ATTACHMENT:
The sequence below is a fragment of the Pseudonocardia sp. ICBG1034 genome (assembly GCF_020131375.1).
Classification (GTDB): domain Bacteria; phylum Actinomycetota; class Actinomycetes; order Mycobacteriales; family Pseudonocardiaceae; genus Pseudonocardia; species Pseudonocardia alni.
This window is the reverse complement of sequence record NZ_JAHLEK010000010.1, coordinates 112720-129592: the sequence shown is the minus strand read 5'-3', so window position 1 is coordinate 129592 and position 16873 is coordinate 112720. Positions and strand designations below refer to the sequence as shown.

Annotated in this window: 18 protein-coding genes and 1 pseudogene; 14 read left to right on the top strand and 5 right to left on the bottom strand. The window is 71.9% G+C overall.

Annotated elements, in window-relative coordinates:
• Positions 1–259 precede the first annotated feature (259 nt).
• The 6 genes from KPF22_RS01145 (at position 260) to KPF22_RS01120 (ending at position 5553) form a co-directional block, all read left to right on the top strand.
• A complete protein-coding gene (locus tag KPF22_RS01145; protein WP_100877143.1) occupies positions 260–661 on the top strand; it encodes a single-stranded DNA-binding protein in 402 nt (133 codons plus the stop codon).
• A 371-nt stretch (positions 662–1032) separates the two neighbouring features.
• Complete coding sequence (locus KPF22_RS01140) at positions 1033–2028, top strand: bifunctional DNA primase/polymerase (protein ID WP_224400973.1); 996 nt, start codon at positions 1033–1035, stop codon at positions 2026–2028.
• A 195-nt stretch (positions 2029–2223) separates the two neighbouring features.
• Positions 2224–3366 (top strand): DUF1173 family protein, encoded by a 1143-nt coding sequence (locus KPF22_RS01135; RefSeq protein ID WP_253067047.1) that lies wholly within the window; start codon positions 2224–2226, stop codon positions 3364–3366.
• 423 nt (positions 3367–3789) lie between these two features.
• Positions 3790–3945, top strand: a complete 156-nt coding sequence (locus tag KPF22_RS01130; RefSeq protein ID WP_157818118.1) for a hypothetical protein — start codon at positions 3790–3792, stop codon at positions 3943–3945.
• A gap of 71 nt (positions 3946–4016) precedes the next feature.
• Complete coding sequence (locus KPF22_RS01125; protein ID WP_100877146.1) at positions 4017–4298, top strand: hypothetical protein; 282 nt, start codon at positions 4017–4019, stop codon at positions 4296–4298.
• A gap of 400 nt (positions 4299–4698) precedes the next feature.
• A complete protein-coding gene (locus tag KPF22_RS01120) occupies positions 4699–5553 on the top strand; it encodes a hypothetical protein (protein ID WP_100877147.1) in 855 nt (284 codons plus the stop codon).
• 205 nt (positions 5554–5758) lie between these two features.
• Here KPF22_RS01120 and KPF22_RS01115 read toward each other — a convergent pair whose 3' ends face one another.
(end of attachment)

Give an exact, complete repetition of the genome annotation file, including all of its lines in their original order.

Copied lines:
The sequence below is a fragment of the Pseudonocardia sp. ICBG1034 genome (assembly GCF_020131375.1).
Classification (GTDB): domain Bacteria; phylum Actinomycetota; class Actinomycetes; order Mycobacteriales; family Pseudonocardiaceae; genus Pseudonocardia; species Pseudonocardia alni.
This window is the reverse complement of sequence record NZ_JAHLEK010000010.1, coordinates 112720-129592: the sequence shown is the minus strand read 5'-3', so window position 1 is coordinate 129592 and position 16873 is coordinate 112720. Positions and strand designations below refer to the sequence as shown.

Annotated in this window: 18 protein-coding genes and 1 pseudogene; 14 read left to right on the top strand and 5 right to left on the bottom strand. The window is 71.9% G+C overall.

Annotated elements, in window-relative coordinates:
• Positions 1–259 precede the first annotated feature (259 nt).
• The 6 genes from KPF22_RS01145 (at position 260) to KPF22_RS01120 (ending at position 5553) form a co-directional block, all read left to right on the top strand.
• A complete protein-coding gene (locus tag KPF22_RS01145; protein WP_100877143.1) occupies positions 260–661 on the top strand; it encodes a single-stranded DNA-binding protein in 402 nt (133 codons plus the stop codon).
• A 371-nt stretch (positions 662–1032) separates the two neighbouring features.
• Complete coding sequence (locus KPF22_RS01140) at positions 1033–2028, top strand: bifunctional DNA primase/polymerase (protein ID WP_224400973.1); 996 nt, start codon at positions 1033–1035, stop codon at positions 2026–2028.
• A 195-nt stretch (positions 2029–2223) separates the two neighbouring features.
• Positions 2224–3366 (top strand): DUF1173 family protein, encoded by a 1143-nt coding sequence (locus KPF22_RS01135; RefSeq protein ID WP_253067047.1) that lies wholly within the window; start codon positions 2224–2226, stop codon positions 3364–3366.
• 423 nt (positions 3367–3789) lie between these two features.
• Positions 3790–3945, top strand: a complete 156-nt coding sequence (locus tag KPF22_RS01130; RefSeq protein ID WP_157818118.1) for a hypothetical protein — start codon at positions 3790–3792, stop codon at positions 3943–3945.
• A gap of 71 nt (positions 3946–4016) precedes the next feature.
• Complete coding sequence (locus KPF22_RS01125; protein ID WP_100877146.1) at positions 4017–4298, top strand: hypothetical protein; 282 nt, start codon at positions 4017–4019, stop codon at positions 4296–4298.
• A gap of 400 nt (positions 4299–4698) precedes the next feature.
• A complete protein-coding gene (locus tag KPF22_RS01120) occupies positions 4699–5553 on the top strand; it encodes a hypothetical protein (protein ID WP_100877147.1) in 855 nt (284 codons plus the stop codon).
• 205 nt (positions 5554–5758) lie between these two features.
• Here KPF22_RS01120 and KPF22_RS01115 read toward each other — a convergent pair whose 3' ends face one another.